My first teacher in Minnesota tried to encourage me to speak to anybody on the street.: Becoming Minnesotan

Female silhouette.
  • Name - Thaly Chhour
  • Age at interview - 32
  • Gender - Female
  • Generation - First Generation American / Refugee
  • Date of Interview - 08.14.1992
  • Otto Werner leading Khmer and Vietnamese refugee English Class, 1974.
    Watt Munisotaram Bulletin, 1999.  Minnesota Historical Society.


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    Essential Question

    Becoming Americans: What does it mean to be an American?

    Assimilation: Does a person have to give up part of his/her culture to become more American?

    Words to look for


    Background Information

    The Khmer are the people of Cambodia.  In 1974 a Communist group called the Khmer Rouge, led by Pol Pot, gained control of Cambodia.  Many Khmer were executed under this tyrannical regime, and many others died of starvation, exposure and exhaustion.  During the period of genocide from 1975-1979 approximately 1.4 million people were executed, and it is estimated that a total of 20% of the Cambodian population died.

    Once the Vietnamese army invaded Cambodia in 1979 and overthrew the Khmer Rouge, Khmer refugees began to flee the country to camps in neighboring Thailand.  Continued fighting by the Khmer Rouge, fears of persecution by the Vietnamese occupiers, and starvation caused by poor harvests caused refugees to continute to pour out of Cambodia.  The U.S. began accepting refugees from Cambodia in 1979, and took 150,000 in that year alone.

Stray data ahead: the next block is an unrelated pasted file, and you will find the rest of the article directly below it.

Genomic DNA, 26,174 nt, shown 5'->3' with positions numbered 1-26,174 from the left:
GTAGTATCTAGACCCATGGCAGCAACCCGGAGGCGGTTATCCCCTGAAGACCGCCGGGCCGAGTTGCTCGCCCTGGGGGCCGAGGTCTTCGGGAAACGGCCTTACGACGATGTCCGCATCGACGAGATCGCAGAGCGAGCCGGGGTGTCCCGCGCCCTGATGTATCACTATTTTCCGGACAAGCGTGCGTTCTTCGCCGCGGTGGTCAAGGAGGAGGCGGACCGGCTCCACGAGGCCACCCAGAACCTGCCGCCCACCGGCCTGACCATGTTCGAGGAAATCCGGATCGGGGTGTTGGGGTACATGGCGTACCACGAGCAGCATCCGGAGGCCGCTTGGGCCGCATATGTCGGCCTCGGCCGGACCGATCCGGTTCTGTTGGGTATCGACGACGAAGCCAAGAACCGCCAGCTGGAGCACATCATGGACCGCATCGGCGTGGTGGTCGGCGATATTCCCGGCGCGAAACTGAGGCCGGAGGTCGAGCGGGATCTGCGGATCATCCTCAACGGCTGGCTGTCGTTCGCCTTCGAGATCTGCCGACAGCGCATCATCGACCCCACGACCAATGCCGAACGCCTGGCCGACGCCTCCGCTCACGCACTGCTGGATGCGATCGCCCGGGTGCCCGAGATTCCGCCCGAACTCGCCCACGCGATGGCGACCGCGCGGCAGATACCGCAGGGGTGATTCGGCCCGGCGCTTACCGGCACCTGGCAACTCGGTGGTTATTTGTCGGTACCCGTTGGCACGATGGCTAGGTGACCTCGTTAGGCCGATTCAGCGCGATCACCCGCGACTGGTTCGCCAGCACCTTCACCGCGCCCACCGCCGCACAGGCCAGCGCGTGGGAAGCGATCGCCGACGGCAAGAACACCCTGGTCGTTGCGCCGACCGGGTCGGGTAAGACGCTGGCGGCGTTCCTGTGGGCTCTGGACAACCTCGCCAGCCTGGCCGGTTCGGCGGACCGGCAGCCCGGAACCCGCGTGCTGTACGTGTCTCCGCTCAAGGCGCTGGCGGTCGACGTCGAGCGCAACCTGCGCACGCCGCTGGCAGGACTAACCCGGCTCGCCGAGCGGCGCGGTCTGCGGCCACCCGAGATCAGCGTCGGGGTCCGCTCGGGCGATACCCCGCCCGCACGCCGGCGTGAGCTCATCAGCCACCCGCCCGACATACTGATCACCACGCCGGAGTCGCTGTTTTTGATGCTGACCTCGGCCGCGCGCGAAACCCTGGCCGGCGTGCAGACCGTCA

To learn more about Khmer history and culture, visit our Khmer Community page.

    • Chapter 1

    Download Thaly Chhour 12
    2:6 Minutes | 2.01Mb


    Narrator: Thaly Chhour (TC)

    Interviewer: Cheryl A. Thomas (CT)

    TC:  When I got here I was so worried and concerned, I don't know what to do. I did not speak any English, I learn very little from the camp but when we stay in Philippines, I learn a little bit, a few more months over there. So when I got here, I was concerned, I thought in my family I don't have any brother to depend any more, now I have to stand up, be independent and all that, so I went to school, they call adult school, Gorland School, for a few months and my first teacher in Minnesota tried to encourage me to speak, just speak to anybody on the street, on the bus and all that. So I remember what she say and I try so hard to speak so I can get better and better.

    Then I thought after a few months it was summer break, and then I decide to go to TVI vocational school to study some skill, maybe I can find job right away because I thought I don't want to stay on welfare too long, plus I never have any experience that I should make a living by myself, be independent, always my parents support us, that's how Cambodian culture. So when I came here, my mom cannot speak, how can she have some business to support me, so I have to do it. Then I decide to go to TVI to study a skill to get a job, and I studied general office.

    CT:  Where is TVI?

    TC:  The one on Marshall, vocational school, now they call it St. Paul College School, yeah. And so I study there for a little bit over a year and then I got a job from - one job after another until now.

    Related Glossary Terms


    Noun:  The arts, customs, and habits that characterize a particular society or nation.


    Noun:  1. Participation in events, leading to knowledge, opinons, or skills.  2. The knowledge thus gathered.


    Adjective:  Free; not reliant on anyone or anything else.

    vocational school

    Noun:  A school that teaches specific job skills, rather than general academic subjects.


    Noun:  Aid provided by a government to people in need, especially financial aid


    Minnesota Historical Society. Becoming Minnesotan: Stories of Recent Immigrants and Refugees. September 2010. Institute of Museum and Library Services. [Date of access].
    nid: 574